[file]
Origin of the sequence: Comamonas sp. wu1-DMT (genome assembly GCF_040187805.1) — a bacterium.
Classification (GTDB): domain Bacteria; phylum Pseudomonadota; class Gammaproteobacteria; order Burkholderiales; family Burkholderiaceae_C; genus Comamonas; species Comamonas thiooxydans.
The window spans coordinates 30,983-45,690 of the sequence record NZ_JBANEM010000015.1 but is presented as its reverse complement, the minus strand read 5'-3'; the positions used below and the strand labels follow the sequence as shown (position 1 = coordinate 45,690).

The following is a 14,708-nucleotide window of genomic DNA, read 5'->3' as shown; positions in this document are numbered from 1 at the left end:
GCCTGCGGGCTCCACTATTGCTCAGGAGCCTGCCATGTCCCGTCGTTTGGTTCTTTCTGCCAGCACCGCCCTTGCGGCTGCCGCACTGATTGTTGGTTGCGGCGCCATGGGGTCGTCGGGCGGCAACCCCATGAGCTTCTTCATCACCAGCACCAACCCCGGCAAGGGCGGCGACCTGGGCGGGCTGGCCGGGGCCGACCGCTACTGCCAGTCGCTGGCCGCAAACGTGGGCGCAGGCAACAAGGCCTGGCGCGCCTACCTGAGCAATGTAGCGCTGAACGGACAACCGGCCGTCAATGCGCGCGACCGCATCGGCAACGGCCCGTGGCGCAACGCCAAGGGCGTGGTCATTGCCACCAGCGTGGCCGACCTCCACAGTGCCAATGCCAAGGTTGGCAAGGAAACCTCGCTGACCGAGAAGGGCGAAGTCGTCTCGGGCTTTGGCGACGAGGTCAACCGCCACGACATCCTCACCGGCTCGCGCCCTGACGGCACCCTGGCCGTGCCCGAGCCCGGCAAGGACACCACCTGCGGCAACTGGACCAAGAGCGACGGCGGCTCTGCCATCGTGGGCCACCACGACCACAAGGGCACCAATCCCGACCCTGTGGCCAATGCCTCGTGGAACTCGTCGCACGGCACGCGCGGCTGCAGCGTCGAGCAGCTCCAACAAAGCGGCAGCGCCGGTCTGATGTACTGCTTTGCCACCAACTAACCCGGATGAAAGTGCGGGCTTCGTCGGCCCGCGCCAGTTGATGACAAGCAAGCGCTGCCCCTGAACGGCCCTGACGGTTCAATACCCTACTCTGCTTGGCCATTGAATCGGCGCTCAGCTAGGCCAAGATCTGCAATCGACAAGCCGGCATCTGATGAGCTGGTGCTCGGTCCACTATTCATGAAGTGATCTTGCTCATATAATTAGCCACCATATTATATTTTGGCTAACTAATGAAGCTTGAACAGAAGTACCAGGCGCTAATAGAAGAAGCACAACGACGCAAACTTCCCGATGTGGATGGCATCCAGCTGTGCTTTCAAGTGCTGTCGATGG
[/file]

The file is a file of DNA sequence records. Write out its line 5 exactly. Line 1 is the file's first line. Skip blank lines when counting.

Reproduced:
GCCTGCGGGCTCCACTATTGCTCAGGAGCCTGCCATGTCCCGTCGTTTGGTTCTTTCTGCCAGCACCGCCCTTGCGGCTGCCGCACTGATTGTTGGTTGCGGCGCCATGGGGTCGTCGGGCGGCAACCCCATGAGCTTCTTCATCACCAGCACCAACCCCGGCAAGGGCGGCGACCTGGGCGGGCTGGCCGGGGCCGACCGCTACTGCCAGTCGCTGGCCGCAAACGTGGGCGCAGGCAACAAGGCCTGGCGCGCCTACCTGAGCAATGTAGCGCTGAACGGACAACCGGCCGTCAATGCGCGCGACCGCATCGGCAACGGCCCGTGGCGCAACGCCAAGGGCGTGGTCATTGCCACCAGCGTGGCCGACCTCCACAGTGCCAATGCCAAGGTTGGCAAGGAAACCTCGCTGACCGAGAAGGGCGAAGTCGTCTCGGGCTTTGGCGACGAGGTCAACCGCCACGACATCCTCACCGGCTCGCGCCCTGACGGCACCCTGGCCGTGCCCGAGCCCGGCAAGGACACCACCTGCGGCAACTGGACCAAGAGCGACGGCGGCTCTGCCATCGTGGGCCACCACGACCACAAGGGCACCAATCCCGACCCTGTGGCCAATGCCTCGTGGAACTCGTCGCACGGCACGCGCGGCTGCAGCGTCGAGCAGCTCCAACAAAGCGGCAGCGCCGGTCTGATGTACTGCTTTGCCACCAACTAACCCGGATGAAAGTGCGGGCTTCGTCGGCCCGCGCCAGTTGATGACAAGCAAGCGCTGCCCCTGAACGGCCCTGACGGTTCAATACCCTACTCTGCTTGGCCATTGAATCGGCGCTCAGCTAGGCCAAGATCTGCAATCGACAAGCCGGCATCTGATGAGCTGGTGCTCGGTCCACTATTCATGAAGTGATCTTGCTCATATAATTAGCCACCATATTATATTTTGGCTAACTAATGAAGCTTGAACAGAAGTACCAGGCGCTAATAGAAGAAGCACAACGACGCAAACTTCCCGATGTGGATGGCATCCAGCTGTGCTTTCAAGTGCTGTCGATGG